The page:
Consulting Relationshiop

Expectations & Goals in a Consulting Relationship

This post is one in an occasional series to help guide those looking to hire a facilitator.  I wrote this back at the very beginning of my consulting practice and setting client/consultant goals and expectations have served my clients well over the years. Other posts in my informal series on working with a consultant can be found here.  If your questions about facilitation are not answered, please don’t hesitate to email me and I will be glad to help!

The basis for most consulting relationships is often viewed in the context of a scope of work and written contract. The scope of work typically defines in some detail the activities, deliverables and associated timelines. The contract codifies and legalizes the “understanding.” However, I am of the opinion that successful consulting relationships are built upon a shared understanding of goals and expectations that goes beyond negotiating a scope of work and contract. For consulting relationships to work there needs to be effort put into entering into a collaborative mindset. For me consulting relationships need to have a kickoff meeting where everyone gets on the same page about goals and expectations. While I believe that the nature of the consulting project may influence the list of goals and expectations that there are some standard overarching principles that need to be discussed So here is my short list of goals and expectations.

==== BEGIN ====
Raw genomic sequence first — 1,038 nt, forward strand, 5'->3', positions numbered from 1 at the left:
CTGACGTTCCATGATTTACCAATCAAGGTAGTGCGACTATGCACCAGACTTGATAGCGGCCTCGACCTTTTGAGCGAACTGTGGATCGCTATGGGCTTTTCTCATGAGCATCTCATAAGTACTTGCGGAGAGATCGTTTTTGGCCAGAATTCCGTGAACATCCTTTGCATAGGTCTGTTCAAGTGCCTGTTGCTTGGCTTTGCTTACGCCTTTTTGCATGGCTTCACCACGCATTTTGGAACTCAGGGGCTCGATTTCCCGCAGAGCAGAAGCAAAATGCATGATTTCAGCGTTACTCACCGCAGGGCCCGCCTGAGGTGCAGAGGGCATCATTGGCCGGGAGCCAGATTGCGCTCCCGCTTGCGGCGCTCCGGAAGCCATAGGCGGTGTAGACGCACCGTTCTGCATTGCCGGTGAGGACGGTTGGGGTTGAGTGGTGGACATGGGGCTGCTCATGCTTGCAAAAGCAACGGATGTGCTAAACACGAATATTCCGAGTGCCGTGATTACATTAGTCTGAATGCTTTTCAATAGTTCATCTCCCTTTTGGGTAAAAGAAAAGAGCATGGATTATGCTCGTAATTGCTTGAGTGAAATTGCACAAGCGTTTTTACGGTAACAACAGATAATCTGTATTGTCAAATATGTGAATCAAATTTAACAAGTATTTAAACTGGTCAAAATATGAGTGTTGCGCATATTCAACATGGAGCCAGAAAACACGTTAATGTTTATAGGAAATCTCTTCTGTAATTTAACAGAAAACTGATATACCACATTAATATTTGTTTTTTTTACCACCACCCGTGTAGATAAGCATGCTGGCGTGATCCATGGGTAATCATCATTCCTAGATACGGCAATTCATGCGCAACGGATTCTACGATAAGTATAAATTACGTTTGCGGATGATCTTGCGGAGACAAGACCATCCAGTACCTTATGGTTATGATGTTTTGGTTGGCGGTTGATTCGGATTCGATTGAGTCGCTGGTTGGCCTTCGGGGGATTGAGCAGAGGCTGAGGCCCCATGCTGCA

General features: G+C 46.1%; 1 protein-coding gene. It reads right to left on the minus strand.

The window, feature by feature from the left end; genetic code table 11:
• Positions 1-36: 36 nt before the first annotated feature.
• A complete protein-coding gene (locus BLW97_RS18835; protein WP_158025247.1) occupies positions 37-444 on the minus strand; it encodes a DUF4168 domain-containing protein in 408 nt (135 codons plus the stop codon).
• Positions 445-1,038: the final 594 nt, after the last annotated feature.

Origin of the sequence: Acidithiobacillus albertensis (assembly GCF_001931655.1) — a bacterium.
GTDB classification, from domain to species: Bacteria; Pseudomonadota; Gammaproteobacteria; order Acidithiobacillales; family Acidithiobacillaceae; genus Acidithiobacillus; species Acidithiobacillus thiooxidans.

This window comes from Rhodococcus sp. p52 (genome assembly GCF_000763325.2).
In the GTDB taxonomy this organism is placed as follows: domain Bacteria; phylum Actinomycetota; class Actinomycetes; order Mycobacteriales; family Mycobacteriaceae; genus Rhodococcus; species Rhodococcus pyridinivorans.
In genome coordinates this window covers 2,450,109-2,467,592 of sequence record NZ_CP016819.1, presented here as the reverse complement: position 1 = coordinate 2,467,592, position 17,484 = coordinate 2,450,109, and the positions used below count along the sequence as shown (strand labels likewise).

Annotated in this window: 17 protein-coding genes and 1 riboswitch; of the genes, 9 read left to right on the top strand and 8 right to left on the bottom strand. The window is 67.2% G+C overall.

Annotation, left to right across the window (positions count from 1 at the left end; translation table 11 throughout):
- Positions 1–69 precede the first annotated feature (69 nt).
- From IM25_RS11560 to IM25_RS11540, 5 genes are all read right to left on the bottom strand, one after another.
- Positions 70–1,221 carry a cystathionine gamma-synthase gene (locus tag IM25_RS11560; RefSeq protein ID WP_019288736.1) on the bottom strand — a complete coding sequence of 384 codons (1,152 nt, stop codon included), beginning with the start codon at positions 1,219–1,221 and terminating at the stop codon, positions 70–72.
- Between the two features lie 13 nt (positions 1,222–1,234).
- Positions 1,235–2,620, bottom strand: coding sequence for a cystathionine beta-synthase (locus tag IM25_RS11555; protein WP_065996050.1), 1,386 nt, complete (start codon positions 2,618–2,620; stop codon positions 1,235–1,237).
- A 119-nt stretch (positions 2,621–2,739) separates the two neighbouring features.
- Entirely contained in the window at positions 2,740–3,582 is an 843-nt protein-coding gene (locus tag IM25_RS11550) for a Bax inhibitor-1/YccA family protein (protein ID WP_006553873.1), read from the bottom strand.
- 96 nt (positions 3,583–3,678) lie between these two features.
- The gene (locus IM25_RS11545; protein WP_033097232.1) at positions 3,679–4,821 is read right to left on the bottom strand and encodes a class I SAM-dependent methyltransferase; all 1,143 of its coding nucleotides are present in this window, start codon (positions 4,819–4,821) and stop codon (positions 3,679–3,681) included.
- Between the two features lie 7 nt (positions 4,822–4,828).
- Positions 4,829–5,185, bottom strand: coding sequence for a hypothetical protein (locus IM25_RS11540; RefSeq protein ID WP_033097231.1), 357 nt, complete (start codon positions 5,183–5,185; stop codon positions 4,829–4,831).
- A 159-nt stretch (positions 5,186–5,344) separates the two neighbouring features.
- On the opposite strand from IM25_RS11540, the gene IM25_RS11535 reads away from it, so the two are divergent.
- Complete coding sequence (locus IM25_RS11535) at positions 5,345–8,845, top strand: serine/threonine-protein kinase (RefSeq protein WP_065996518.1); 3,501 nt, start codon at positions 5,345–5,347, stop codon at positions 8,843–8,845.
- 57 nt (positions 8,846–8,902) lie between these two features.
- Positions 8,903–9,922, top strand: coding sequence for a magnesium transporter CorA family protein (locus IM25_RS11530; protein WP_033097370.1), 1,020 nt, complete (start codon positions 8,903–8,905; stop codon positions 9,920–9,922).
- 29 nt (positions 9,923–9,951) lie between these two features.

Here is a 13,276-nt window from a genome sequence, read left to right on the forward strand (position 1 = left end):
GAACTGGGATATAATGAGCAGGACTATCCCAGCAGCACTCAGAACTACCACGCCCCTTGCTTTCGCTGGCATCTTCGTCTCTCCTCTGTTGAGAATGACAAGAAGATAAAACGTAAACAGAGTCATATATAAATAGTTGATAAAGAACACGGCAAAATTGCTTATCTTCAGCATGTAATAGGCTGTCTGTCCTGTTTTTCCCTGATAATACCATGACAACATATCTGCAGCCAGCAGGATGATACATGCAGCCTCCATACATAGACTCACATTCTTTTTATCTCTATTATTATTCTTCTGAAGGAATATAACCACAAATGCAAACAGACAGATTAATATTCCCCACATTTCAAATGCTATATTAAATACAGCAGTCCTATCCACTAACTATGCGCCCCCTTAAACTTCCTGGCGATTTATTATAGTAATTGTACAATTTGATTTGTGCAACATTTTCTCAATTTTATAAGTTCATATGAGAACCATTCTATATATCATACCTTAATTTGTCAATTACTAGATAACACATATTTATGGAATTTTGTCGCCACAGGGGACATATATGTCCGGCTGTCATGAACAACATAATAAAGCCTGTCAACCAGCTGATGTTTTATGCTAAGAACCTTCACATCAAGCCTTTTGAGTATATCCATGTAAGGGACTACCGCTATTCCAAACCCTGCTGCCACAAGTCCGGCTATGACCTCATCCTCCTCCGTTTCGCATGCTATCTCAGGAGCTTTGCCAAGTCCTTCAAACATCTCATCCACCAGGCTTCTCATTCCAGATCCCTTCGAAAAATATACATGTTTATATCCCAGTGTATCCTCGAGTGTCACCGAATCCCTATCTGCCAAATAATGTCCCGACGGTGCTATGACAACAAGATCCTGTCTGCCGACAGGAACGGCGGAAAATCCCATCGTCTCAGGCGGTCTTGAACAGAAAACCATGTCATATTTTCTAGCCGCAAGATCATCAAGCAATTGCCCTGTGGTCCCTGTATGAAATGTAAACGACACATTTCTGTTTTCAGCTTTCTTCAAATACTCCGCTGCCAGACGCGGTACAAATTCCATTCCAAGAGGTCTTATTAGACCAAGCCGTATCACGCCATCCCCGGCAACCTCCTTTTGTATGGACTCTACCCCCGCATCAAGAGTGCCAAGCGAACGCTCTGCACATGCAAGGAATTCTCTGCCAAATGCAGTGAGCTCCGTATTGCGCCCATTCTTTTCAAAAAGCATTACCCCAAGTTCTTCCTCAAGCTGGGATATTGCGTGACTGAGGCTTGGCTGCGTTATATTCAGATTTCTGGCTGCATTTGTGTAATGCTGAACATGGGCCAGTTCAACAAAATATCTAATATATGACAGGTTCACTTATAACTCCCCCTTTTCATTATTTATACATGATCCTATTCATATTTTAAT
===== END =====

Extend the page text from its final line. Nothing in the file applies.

In this consulting relationship we share these goals:

1.  We all want to produce a quality product
2.  We all want to meet the Schedule
3.  We all want to stay on Budget
4.  We all want to make a Profit
5.  We all want to gain mutual trust and confidence
6.  We all want to create the groundwork for new projects

In this consulting relationship we share these expectations:

1. We engage in ongoing and up-front problem solving dialogues
2. We clearly delineate roles and duties
3. We create realistic time lines and budgets
4. We sign-off and cross-check on key decisions/deliverables
5. We have a shared understanding of each other’s business/operation
6. We routinely communicate to build a trusting relationship
7. We become a team rather than internal/external partners

Clarifying goals and expectations at beginning of a consulting relationship is critical to the success of the project. A kick off Meeting is  a great way to clarify expectations and make sure that assumptions are discussed at the front end of a consulting relationship.  As the project moves forward the agreements reached in the kick off meeting can be periodically revisited.  Being explicit about what is typically implicit often defines the difference between a consulting relationship and a successful consulting relationship.


Photo Credit: Alexandra / München

Mark Fulop
Mark founded Facilitation & Process in 2009 to help organizations and communities bridge the gap between where they are today and where they want to be tomorrow. He’s led dozens of Portland nonprofits, government agencies and philanthropic organizations through complex change initiatives including strategic planning, revenue planning, board development, collaboration, and facilitation.